What are development corridor strategies, and do they work?
Liberia made foreign direct investment (FDI) the centerpiece of its development strategy. We examine how these natural resource concessions affected local economic growth.
Across large swaths of the developing world, a new trend is taking hold: governments are targeting public and private investments in specific geographic areas in the hopes of creating spatial “development corridors.” These strategies are guided by the belief that concentrating and co-locating infrastructure investments in specific locations can create clusters of interconnected firms, nurture the development of value chains, reduce unemployment, and improve the provision of basic public services.
By way of illustration, consider Mozambique. Since the late 1990s, its government has made a series of coordinated infrastructure investments to establish a development corridor between the country’s central provinces near eastern Zimbabwe and the seaside port of Beira. With high-resolution satellite measurements of nighttime light, one can visually track the creation and growth of this development corridor over time. In Figure 1, it is easily observable: it is the horizontal, orange-and-red “line” that bisects the middle of the country, bending southeast to the coast.
Figure 1: The Development of the “Beira Corridor” in Mozambique
Some cash-strapped governments in resource-rich countries are going a step further, demanding that incoming foreign investors build and maintain local infrastructure in exchange for contractual rights to extract and export natural and nonrenewable resources like timber, rubber, oil, gold, and iron ore.
Liberia is a case in point. Its devastating, fifteen-year civil war finally ended in August 2003. The Ellen Johnson-Sirleaf administration, which came into power in 2006 through a free and fair election, has made foreign direct investment (FDI) the centerpiece of its growth and development strategy. However, unlike previous administrations that adopted a laissez-faire approach, it has required that private investors build and rehabilitate roads, ports, bridges, power plants, and health and education systems in and around the communities where their investments are physically sited.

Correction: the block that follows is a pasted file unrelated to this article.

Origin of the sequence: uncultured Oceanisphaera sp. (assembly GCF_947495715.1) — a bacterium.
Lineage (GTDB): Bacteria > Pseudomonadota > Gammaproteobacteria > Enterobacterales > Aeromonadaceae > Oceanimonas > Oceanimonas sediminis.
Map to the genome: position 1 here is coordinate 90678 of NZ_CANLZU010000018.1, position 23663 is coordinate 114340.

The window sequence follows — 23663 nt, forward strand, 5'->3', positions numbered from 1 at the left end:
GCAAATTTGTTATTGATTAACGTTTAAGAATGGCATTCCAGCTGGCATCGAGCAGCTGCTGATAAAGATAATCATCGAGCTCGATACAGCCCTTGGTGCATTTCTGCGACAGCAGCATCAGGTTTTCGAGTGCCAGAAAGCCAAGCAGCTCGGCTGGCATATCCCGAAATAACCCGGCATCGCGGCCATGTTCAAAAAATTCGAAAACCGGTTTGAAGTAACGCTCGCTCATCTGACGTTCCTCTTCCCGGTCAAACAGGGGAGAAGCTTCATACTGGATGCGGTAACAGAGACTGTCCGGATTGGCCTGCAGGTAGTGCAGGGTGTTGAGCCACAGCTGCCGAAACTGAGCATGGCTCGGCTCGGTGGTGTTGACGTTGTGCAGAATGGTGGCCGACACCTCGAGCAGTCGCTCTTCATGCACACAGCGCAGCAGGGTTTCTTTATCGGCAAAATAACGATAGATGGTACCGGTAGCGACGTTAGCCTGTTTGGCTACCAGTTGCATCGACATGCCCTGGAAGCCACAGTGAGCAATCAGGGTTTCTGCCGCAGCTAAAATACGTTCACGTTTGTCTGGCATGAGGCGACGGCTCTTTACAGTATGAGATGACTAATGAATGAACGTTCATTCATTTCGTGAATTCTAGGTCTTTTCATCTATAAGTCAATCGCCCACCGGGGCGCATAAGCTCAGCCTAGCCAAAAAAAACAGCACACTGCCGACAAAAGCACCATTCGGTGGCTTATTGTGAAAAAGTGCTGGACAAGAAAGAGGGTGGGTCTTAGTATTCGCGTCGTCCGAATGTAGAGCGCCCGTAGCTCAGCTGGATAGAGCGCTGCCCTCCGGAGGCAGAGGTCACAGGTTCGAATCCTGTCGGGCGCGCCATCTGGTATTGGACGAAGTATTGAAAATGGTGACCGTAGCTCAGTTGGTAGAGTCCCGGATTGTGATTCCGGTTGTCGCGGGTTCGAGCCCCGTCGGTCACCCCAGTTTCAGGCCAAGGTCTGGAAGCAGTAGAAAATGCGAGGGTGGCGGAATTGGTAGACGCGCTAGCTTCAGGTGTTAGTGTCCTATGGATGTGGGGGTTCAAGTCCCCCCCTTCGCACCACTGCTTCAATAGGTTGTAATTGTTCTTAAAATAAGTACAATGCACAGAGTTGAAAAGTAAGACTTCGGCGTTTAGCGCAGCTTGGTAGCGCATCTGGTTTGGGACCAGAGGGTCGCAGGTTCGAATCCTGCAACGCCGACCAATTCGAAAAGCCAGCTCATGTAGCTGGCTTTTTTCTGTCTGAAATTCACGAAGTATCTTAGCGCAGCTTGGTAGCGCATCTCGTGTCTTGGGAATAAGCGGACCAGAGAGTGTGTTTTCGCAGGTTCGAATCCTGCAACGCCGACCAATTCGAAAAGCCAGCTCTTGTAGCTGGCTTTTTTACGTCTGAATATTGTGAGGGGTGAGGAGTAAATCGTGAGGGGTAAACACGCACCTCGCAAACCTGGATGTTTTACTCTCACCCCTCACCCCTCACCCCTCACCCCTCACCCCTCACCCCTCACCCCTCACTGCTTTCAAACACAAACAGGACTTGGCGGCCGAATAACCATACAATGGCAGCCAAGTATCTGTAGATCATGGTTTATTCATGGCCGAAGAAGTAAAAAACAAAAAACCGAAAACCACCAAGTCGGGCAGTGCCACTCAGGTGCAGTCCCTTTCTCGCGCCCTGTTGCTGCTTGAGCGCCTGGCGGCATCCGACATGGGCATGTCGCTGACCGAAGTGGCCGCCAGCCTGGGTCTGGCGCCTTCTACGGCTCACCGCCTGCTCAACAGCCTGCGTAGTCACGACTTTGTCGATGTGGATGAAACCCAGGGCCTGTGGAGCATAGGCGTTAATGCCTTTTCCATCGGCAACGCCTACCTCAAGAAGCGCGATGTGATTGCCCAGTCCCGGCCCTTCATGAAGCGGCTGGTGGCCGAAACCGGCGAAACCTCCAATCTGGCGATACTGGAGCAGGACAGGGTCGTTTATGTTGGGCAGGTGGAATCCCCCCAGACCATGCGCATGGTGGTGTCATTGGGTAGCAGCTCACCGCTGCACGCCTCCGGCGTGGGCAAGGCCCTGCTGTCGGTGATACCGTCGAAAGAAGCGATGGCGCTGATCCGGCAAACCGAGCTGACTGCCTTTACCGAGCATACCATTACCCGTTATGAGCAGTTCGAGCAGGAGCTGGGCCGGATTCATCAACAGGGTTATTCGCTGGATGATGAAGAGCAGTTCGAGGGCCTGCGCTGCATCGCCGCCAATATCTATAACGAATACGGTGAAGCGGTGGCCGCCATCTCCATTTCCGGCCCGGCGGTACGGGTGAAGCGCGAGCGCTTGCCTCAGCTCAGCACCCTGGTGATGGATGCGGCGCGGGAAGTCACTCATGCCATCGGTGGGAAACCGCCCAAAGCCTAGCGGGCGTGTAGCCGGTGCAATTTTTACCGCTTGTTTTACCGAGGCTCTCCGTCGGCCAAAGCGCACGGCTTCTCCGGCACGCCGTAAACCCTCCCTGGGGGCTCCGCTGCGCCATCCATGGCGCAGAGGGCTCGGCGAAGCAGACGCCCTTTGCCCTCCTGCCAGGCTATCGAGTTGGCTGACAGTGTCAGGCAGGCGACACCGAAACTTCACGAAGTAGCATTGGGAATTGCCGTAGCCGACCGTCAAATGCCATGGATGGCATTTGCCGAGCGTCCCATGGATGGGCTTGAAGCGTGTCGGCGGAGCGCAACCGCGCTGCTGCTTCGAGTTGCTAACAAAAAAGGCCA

The Government of Liberia has also prioritized the creation of three new development corridors near population centers and existing markets (see Figure 2). (A fourth potential corridor that could run north from Monrovia to the Wologizi deposit was identified; however, given that the deposit had “not yet been proven economically viable,” it was not assigned a high level of priority. For more information, see: Government of Liberia. 2010. Liberia’s Vision for Accelerating Economic Growth: A Development Corridor Desk Study. Monrovia, Liberia: Ministry of Planning and Economic Affairs). The Government of Liberia's goal in developing these corridors has been to maximize the economic multiplier effects that can be generated by infrastructure financed and supplied by mining concessionaires.